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first I have a table which is pivot looks like this

pivot_product_Id | productsxx_Id | category_Id | subcategory_Id | color_Id
---------------------------------------------------------------------------
       1         |        1        |      1    |      1         |   1
       2         |        1        |      1    |      1         |   2
       3         |        3        |      1    |      1         |   3
       4         |        4        |      1    |      2         |   4
       5         |        4        |      1    |      2         |   5
       6         |        2        |      2    |      4         |   6
       7         |        5        |      2    |      5         |   7

and I have color table like this

color_Id   | color   |  color2
------------------------------------------
    1      |  black   | white
    2      |  blue    | orange
    3      |  white   | black
    4      |  purple  | black
    5      |  black   | green
    6      |  red     | black

and my question is in category ID 1 or 2 ... how many black color exist ? Counting from both color and color2 columns

and I tryed something like this but not geting the result I want and need help to create right query.

if(isset($shoes_post_var) || isset($nightwear_post_var)|| isset($outwear_post_var)){

                    $query3 = "SELECT count(*)
                FROM pivot
            JOIN category ON
                pivot.category_Id = category.category_Id
            JOIN subcategory ON
                pivot.subcategory_Id = subcategory.subcategory_Id       
            JOIN color ON
                pivot.color_Id = color.color_Id

            JOIN productsxx ON      
                pivot.productsxx_Id = productsxx.productsxx_Id
            WHERE  
             color IN ('$black') 
            or
             color2 IN ('$black')
            AND
            category IN ('$shoes_post_var','$nightwear_post_var','$outwear_post_var')
            GROUP BY pivot.color_Id  ASC ";
        $query5 = mysql_query($query3)or die(mysql_errno());
            $total = mysql_result($query5, 0);  
        echo ' '.'('.$total.')';}
share|improve this question
    
Create and debug query as a plain text in phpmyadmin, mysql console or your favourite DB management tool. ONLY AFTER you get the query that works - move it to php. The same for questions - if you ask about mysql, remove everything that isn't relevant to query - any php code in this case. –  zerkms Jul 23 '13 at 22:21
    
using phpmyadmin,gona look at it. –  samuel Jul 23 '13 at 22:24
    
so how about showing the real query? –  zerkms Jul 23 '13 at 22:39
    
I just add the php for to show and be clear to What I mean –  samuel Jul 23 '13 at 22:51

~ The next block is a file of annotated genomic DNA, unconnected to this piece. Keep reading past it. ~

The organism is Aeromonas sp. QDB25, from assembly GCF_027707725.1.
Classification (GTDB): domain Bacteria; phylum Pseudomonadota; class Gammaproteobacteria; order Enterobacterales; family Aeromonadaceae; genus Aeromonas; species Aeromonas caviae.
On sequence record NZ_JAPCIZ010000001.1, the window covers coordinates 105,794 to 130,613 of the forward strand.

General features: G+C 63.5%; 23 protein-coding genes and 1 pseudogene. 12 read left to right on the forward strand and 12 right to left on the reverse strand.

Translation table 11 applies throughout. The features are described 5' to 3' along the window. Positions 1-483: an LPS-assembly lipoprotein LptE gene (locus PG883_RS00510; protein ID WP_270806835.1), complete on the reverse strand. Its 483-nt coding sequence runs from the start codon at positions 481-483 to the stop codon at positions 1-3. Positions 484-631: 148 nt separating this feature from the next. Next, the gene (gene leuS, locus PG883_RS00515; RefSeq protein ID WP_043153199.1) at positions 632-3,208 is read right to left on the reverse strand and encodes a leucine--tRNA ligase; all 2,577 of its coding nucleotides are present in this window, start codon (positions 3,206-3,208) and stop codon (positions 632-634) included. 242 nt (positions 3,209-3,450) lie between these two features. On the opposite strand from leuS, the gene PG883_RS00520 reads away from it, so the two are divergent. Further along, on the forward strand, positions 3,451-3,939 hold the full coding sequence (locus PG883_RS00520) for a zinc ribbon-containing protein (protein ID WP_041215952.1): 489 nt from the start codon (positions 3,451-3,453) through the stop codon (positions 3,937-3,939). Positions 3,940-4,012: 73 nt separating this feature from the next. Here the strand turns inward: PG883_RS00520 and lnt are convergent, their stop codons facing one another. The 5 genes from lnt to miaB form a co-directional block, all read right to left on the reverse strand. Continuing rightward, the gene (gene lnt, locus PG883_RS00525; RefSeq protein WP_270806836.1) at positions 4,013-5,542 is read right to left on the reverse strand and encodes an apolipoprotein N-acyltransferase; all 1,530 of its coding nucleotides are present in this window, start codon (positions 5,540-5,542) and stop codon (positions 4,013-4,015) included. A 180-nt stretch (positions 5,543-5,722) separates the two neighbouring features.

it doesn't make it clear. If you're asking about a sql query - then another irrelevant code makes understanding harder –  zerkms Jul 23 '13 at 22:53

2 Answers 2

up vote 1 down vote accepted

A possible solution

SELECT COUNT(*) total
  FROM pivot 
 WHERE category_id IN (1, 2)
   AND color_id IN
( 
  SELECT color_id
    FROM color
   WHERE color = 'black' 
      OR color2 = 'black'
)

Here is SQLFiddle demo

share|improve this answer
    
Thanks very clear –  samuel Jul 23 '13 at 22:40
    
@samuel You're very welcome. I'm glad I could help :) –  peterm Jul 23 '13 at 22:42
    
You do realise that sub-select is usually much slower than a join. –  Aleks G Jul 23 '13 at 23:27
    
@AleksG Usually doesn't mean that it's true in that particular case, does it? Although I agree in general. –  peterm Jul 23 '13 at 23:41

You only described two tables and asked about a query based on these two tables. This is a matter of a simple join with a simple selection - and a count - something like this:

SELECT count(1)
FROM pivot
JOIN color ON (pivot.color_id=color.color_id AND 'black' in (color.color, color.color2))
WHERE pivot.category_id = 1

Feel free to change the where clause for other categories.

However your existing code joins 5 tables and uses some other selection criteria. You really do need to ask the right question. Don't try to ask one thing while implying another.

share|improve this answer
1  
DBMS do have optimizations for COUNT(*) while COUNT(1) would be treated as COUNT() applied for the 1 integer literal which is just confusing and doesn't have any real reason to use, or does it? –  zerkms Jul 23 '13 at 22:30
    
Thanks for your answer –  samuel Jul 23 '13 at 22:41
    
@zerkms Not sure about optimisation for count(*) but for the past 20 years I've been taught that count(1) is faster. This is due to the fact that for count(*) an index or a table (if no index exists) scan is required to retrieve values, while count(1) users internal row id's - which is quicker. Last time I did a like-for-like comparison on a postgres table with 100 million rows, count(1) was about 5 times faster than count(*) –  Aleks G Jul 23 '13 at 23:30
1  
"This is due to the fact that for count(*) an index or a table (if no index exists) scan is required to retrieve values" --- it's not. Mysql doesn't do a scan for COUNT(*). "Last time I did a like-for-like comparison on a postgres table with 100 million rows, count(1) was about 5 times faster than count(*)" --- I don't believe that until I see the execution plans for that :-) –  zerkms Jul 23 '13 at 23:44
1  
To be even more precise: there is a special case COUNT_SYM '(' opt_all '*' ')' in mysql's SQL parser. Which (surprise for me!!!) uses Item *item= new (YYTHD->mem_root) Item_int((int32) 0L,1); as a parameter :-) So seems like for mysql COUNT(*) is absolutely identical to COUNT(0) –  zerkms Jul 23 '13 at 23:55

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